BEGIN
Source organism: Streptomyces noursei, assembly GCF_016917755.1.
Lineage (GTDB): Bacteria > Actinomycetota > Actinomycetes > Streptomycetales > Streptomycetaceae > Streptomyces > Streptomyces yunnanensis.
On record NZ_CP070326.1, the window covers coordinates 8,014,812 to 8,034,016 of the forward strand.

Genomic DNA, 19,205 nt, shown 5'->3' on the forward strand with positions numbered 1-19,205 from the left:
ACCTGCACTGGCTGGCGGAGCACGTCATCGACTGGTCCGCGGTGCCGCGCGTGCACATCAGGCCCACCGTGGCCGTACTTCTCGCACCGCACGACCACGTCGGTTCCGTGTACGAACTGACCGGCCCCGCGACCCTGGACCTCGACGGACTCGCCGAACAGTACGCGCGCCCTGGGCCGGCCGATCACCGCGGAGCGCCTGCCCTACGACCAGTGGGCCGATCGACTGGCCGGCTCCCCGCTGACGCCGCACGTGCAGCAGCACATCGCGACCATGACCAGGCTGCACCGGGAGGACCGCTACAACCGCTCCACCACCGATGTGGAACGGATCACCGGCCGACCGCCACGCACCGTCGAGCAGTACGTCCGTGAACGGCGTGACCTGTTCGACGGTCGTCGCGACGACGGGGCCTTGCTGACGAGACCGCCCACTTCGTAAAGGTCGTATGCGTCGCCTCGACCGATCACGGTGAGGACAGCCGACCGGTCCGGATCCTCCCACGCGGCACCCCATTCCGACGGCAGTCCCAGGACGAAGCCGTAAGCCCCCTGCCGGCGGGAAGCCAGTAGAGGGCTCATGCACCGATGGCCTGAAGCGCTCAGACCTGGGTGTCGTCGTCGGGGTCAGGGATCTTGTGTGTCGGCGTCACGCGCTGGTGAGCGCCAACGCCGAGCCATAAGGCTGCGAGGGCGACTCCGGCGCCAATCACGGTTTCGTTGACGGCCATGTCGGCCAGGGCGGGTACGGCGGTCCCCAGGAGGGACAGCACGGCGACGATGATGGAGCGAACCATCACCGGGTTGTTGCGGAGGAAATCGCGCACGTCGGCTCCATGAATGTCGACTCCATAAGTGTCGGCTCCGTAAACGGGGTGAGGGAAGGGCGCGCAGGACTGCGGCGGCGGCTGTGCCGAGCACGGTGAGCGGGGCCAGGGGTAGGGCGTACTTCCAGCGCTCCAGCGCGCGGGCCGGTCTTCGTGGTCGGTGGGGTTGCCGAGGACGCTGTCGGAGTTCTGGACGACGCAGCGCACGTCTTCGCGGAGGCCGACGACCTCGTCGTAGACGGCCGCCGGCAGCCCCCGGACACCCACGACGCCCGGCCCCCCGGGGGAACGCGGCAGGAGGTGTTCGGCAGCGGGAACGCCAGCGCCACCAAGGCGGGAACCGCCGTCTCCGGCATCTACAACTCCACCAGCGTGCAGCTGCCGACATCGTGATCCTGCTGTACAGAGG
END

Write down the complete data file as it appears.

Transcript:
Source organism: Streptomyces noursei, assembly GCF_016917755.1.
Lineage (GTDB): Bacteria > Actinomycetota > Actinomycetes > Streptomycetales > Streptomycetaceae > Streptomyces > Streptomyces yunnanensis.
On record NZ_CP070326.1, the window covers coordinates 8,014,812 to 8,034,016 of the forward strand.

Genomic DNA, 19,205 nt, shown 5'->3' on the forward strand with positions numbered 1-19,205 from the left:
ACCTGCACTGGCTGGCGGAGCACGTCATCGACTGGTCCGCGGTGCCGCGCGTGCACATCAGGCCCACCGTGGCCGTACTTCTCGCACCGCACGACCACGTCGGTTCCGTGTACGAACTGACCGGCCCCGCGACCCTGGACCTCGACGGACTCGCCGAACAGTACGCGCGCCCTGGGCCGGCCGATCACCGCGGAGCGCCTGCCCTACGACCAGTGGGCCGATCGACTGGCCGGCTCCCCGCTGACGCCGCACGTGCAGCAGCACATCGCGACCATGACCAGGCTGCACCGGGAGGACCGCTACAACCGCTCCACCACCGATGTGGAACGGATCACCGGCCGACCGCCACGCACCGTCGAGCAGTACGTCCGTGAACGGCGTGACCTGTTCGACGGTCGTCGCGACGACGGGGCCTTGCTGACGAGACCGCCCACTTCGTAAAGGTCGTATGCGTCGCCTCGACCGATCACGGTGAGGACAGCCGACCGGTCCGGATCCTCCCACGCGGCACCCCATTCCGACGGCAGTCCCAGGACGAAGCCGTAAGCCCCCTGCCGGCGGGAAGCCAGTAGAGGGCTCATGCACCGATGGCCTGAAGCGCTCAGACCTGGGTGTCGTCGTCGGGGTCAGGGATCTTGTGTGTCGGCGTCACGCGCTGGTGAGCGCCAACGCCGAGCCATAAGGCTGCGAGGGCGACTCCGGCGCCAATCACGGTTTCGTTGACGGCCATGTCGGCCAGGGCGGGTACGGCGGTCCCCAGGAGGGACAGCACGGCGACGATGATGGAGCGAACCATCACCGGGTTGTTGCGGAGGAAATCGCGCACGTCGGCTCCATGAATGTCGACTCCATAAGTGTCGGCTCCGTAAACGGGGTGAGGGAAGGGCGCGCAGGACTGCGGCGGCGGCTGTGCCGAGCACGGTGAGCGGGGCCAGGGGTAGGGCGTACTTCCAGCGCTCCAGCGCGCGGGCCGGTCTTCGTGGTCGGTGGGGTTGCCGAGGACGCTGTCGGAGTTCTGGACGACGCAGCGCACGTCTTCGCGGAGGCCGACGACCTCGTCGTAGACGGCCGCCGGCAGCCCCCGGACACCCACGACGCCCGGCCCCCCGGGGGAACGCGGCAGGAGGTGTTCGGCAGCGGGAACGCCAGCGCCACCAAGGCGGGAACCGCCGTCTCCGGCATCTACAACTCCACCAGCGTGCAGCTGCCGACATCGTGATCCTGCTGTACAGAGG